BY: SYDNEY KEEFE
Featured Illustration by: Xulin Wang
One fateful morning on the island of Manhattan, New Yorkers woke up to their borough being wallpapered with Guerrilla art. The Guerilla Girls were formed in response to the MOMA’s exhibit entitled “an international survey of recent painting and sculpture”, which included 165 artists – only 13 of which were women. The exhibit was meant to survey the most important painters and sculptors from 17 countries.
The Guerilla Girls vandalized downtown Manhattan by plastering black and white posters that read, “These Galleries Show No More Than 10% Women Artists or None at All” and listed all the offenders. Other posters showed a list of famous (male) artists that were in these galleries with the title “These artists allow their work to be shown in galleries with less than 10% female artists”. They updated their statistics in 2015, and found that women were still being completely underrepresented in the art world – as artists.
The name and costume comes from the homonyms Gorilla and Guerilla. The group was Guerilla before they went Gorilla, and can no longer remember when or why they donned their fur for the first time. They keep it because of its relation to masculinity and to maintain anonymity.
Credit: Guerrilla Girls
The Guerilla Girls are known for doing “Weinie Counts”, which consist of collecting data of art displayed in museums. This gave them their most eye-catching statistics. For example, only 5 per cent of artists are women, yet 85 per cent of nudes are female.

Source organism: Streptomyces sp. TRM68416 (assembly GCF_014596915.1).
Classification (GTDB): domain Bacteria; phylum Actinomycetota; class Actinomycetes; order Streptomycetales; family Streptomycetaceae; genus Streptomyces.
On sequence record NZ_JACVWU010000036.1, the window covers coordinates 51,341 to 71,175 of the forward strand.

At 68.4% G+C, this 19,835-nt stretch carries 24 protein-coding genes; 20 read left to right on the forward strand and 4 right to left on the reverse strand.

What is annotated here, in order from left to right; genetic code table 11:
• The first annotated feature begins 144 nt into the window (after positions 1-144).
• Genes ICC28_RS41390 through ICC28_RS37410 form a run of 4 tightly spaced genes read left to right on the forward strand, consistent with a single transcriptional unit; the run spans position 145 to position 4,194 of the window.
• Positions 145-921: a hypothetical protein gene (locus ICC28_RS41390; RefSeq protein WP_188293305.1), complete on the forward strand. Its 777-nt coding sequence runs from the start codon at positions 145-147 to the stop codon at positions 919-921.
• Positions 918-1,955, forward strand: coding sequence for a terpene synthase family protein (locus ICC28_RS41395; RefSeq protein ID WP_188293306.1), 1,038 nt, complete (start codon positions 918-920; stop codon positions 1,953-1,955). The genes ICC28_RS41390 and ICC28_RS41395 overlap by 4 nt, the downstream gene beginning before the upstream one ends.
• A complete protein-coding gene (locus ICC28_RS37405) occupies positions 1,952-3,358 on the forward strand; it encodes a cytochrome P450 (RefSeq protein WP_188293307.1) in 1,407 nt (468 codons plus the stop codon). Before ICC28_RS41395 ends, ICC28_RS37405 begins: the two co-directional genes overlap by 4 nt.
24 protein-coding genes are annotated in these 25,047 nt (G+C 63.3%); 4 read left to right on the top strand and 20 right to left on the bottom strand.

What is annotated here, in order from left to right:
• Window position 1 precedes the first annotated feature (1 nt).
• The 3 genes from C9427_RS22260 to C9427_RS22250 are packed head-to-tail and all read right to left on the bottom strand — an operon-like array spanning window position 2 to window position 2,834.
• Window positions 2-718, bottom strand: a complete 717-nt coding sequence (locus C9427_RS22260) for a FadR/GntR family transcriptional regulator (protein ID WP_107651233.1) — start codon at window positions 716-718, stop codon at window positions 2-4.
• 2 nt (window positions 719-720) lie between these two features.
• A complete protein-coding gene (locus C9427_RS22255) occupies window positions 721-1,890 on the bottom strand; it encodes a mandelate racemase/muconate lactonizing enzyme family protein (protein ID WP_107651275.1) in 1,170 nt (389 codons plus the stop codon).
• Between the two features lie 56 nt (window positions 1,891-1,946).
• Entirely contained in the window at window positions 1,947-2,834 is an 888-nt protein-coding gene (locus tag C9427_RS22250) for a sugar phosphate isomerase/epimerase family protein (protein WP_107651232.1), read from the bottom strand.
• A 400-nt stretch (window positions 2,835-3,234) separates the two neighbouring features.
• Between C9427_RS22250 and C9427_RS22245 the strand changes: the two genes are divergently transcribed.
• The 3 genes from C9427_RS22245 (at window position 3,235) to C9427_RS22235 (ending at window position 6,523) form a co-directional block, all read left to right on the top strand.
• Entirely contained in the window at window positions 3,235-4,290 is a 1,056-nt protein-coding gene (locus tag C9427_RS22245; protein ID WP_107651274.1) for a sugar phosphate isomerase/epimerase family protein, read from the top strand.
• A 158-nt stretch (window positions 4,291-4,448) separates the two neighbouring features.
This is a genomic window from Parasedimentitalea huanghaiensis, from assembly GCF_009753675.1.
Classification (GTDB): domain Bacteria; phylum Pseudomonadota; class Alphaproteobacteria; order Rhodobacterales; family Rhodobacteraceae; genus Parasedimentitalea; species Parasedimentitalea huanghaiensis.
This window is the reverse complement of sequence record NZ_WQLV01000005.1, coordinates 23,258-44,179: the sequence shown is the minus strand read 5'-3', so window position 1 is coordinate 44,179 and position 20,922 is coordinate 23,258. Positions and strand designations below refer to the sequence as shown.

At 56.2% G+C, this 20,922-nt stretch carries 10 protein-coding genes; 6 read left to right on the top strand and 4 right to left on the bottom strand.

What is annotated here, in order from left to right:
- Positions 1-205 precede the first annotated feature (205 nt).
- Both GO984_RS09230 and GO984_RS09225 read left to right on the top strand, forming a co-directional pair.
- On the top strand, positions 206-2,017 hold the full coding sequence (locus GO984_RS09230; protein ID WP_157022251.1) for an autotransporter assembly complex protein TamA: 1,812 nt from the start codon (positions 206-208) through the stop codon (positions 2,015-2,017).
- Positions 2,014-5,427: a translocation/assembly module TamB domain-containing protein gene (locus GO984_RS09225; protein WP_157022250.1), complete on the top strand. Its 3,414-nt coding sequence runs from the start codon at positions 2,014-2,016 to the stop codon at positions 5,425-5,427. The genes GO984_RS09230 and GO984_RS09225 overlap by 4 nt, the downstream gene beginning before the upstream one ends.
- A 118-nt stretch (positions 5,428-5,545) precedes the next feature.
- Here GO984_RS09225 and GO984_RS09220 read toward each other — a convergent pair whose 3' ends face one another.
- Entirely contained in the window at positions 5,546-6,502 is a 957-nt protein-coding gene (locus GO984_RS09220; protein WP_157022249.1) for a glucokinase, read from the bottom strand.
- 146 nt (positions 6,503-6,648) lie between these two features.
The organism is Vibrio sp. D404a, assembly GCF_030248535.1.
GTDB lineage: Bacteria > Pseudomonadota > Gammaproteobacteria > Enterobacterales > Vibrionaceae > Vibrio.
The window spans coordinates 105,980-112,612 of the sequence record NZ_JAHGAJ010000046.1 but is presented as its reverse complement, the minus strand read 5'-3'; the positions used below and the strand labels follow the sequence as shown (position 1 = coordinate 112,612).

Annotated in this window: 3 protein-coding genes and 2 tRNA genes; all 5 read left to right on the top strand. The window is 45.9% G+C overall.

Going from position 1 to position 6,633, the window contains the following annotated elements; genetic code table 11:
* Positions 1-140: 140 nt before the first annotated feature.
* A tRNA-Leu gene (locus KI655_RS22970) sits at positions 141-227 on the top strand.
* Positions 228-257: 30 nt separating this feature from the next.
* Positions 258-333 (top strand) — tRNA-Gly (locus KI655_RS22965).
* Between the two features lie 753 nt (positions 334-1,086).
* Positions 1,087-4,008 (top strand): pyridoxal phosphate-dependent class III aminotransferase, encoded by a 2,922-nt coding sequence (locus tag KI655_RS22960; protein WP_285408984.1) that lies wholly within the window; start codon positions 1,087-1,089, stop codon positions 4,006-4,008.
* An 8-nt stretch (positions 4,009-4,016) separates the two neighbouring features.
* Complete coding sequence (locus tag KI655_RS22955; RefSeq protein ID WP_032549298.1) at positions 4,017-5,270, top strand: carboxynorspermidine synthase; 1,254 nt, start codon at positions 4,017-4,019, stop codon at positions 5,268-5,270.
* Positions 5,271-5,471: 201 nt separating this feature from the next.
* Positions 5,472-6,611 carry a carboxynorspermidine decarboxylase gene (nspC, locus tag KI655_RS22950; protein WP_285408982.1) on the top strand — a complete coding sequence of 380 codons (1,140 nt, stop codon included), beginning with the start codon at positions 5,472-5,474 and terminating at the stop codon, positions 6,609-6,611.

The Guerrilla Girls currently run activist art workshops for students to learn how to make powerful activist art, much like their own. They originally started with the protest of the MOMA’s exhibit and other modern art museums, but have since broadened their scope to include a general focus on women’s rights, including abortion and racism – issues that women (and men) experience in the art world and beyond.
Most recently with the coming of the Trump administration, the attempts to end planned parenthood and his proposal to shut down the National Endowment of the Arts, the Guerilla Girls have geared up to take on the injustice women, and especially women in the arts, will experience under his presidency. Their most recent protest was at the MOMA. They were protesting the involvement of the MOMA trustee Larry Fink, who is also the economic advisor to the Trump administration. They were also involved in the women’s marches that took place all over America in January.
The Guerrilla Girls also criticized the Oscars in 2002. They depicted what the trophy should look like; A white man. Their poster also included some facts about the awards ceremony: Best Director has never been awarded to a woman, 94 per cent of the writing awards have gone to men, and only 3 per cent of the acting awards have gone to people of color.
They have recently been going after the privatization of the art world in recent years. Called the “Dear Art Collector” campaign, it addresses the problem of billionaires controlling the galleries, and therefore controlling what artists get the money and the exhibitions.
In The Guerrilla Girls’ Updated Art Museum Activity Book, the Guerilla girls re analyzed their original phrase that catapulted them into fame. “In 2011, we did our latest recount. We were sure things had improved, but surprise! Only 4% of the artists in the Modern and Contemporary sections were women, but 76% of the nudes were female. Fewer women artists, more naked males. Is this progress? Guess we can’t put our masks away yet.”